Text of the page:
Compositional Semantics for Linguistic Formalisms
, 1999
"... In what sense is a grammar the union of its rules? This paper adapts the notion of composition, well developed in the context of programming languages, to the domain of linguistic ibrmalisms. We study alternative definitions tbr the semantics of such formalisms, suggesting a denotational semantics t ..."
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Cited by 5 (1 self)
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In what sense is a grammar the union of its rules? This paper adapts the notion of composition, well developed in the context of programming languages, to the domain of linguistic ibrmalisms. We study alternative definitions tbr the semantics of such formalisms, suggesting a denotational semantics that we show to be compositional and fullyabstract. This facilitates a clear, mathematically sound way for defining grammar modularity.
Correctness of a Logic Program Transformation
"... This paper discusses correctness of a simple transformation system for logic programs. The transformation system is based on Unfold/Fold transformations, but differs in the form of folding from Tamaki and Sato's system. We present three progressively stronger forms of this system and prove ..."
Abstract
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This paper discusses correctness of a simple transformation system for logic programs. The transformation system is based on Unfold/Fold transformations, but differs in the form of folding from Tamaki and Sato's system. We present three progressively stronger forms of this system and prove progressively weaker forms of correctness. We give attention to the effects of transformation on finite failure as well as on successful computations.
Compositional Semantics for Unificationbased Linguistic Formalisms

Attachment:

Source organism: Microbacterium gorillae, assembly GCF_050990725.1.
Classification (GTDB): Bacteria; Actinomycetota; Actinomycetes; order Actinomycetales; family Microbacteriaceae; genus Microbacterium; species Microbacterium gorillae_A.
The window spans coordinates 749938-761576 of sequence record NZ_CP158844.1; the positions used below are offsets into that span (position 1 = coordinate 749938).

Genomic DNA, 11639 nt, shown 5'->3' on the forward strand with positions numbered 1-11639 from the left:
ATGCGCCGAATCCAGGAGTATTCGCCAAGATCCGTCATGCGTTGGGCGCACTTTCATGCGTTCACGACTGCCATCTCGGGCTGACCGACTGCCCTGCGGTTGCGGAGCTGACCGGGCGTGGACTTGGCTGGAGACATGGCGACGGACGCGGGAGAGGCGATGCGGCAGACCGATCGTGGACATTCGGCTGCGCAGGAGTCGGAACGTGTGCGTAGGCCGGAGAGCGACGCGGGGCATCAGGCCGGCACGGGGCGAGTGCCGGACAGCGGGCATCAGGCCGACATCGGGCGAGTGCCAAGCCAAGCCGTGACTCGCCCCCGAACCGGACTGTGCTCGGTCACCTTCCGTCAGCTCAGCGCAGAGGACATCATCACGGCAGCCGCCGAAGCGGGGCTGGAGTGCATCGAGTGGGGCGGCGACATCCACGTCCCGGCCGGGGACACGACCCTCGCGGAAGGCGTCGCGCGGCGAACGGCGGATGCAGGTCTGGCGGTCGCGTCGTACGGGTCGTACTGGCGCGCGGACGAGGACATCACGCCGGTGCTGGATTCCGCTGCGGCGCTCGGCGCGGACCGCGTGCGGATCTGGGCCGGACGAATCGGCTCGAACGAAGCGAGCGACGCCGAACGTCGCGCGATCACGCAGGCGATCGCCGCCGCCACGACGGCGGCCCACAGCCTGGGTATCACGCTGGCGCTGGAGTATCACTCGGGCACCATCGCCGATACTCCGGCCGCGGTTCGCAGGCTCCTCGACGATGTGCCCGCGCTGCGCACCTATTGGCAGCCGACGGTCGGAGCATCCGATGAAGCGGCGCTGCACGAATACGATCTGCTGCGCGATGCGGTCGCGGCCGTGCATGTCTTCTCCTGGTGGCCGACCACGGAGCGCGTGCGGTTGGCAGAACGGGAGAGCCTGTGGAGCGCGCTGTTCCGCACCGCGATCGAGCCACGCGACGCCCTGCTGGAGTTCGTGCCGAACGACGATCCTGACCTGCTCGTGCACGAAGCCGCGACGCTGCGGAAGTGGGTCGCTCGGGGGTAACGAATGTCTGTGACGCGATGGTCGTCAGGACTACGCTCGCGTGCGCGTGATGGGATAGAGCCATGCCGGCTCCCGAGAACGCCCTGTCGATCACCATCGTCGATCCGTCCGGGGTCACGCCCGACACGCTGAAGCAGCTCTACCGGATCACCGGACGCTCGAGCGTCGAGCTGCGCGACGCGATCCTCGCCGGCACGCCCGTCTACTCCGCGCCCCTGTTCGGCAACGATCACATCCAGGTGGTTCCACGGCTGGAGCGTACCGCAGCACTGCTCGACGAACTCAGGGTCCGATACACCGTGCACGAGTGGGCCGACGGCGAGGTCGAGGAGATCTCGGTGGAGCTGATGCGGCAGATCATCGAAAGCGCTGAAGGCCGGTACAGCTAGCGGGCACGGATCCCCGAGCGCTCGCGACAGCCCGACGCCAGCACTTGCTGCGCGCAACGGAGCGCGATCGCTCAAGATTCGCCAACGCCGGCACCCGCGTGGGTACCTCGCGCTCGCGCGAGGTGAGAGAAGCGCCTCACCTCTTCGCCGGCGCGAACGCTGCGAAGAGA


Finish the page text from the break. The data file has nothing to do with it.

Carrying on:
, 1999
"... Contemporary linguistic formalisms have become so rigorous that it is now possible to view them as very high level declarative programming languages. Consequently, grammars for natural languages can be viewed as programs; this view enables the application of various methods and techniques that were ..."
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Contemporary linguistic formalisms have become so rigorous that it is now possible to view them as very high level declarative programming languages. Consequently, grammars for natural languages can be viewed as programs; this view enables the application of various methods and techniques that were proved useful for programming languages to the study of natural languages. This paper adapts the notion of program composition, well developed in the context of logic programming languages, to the domain of linguistic formalisms. We study alternative definitions for the semantics of such formalisms, suggesting a denotational semantics that we show to be compositional and fullyabstract. This facilitates a clear, mathematically sound way for defining grammar modularity.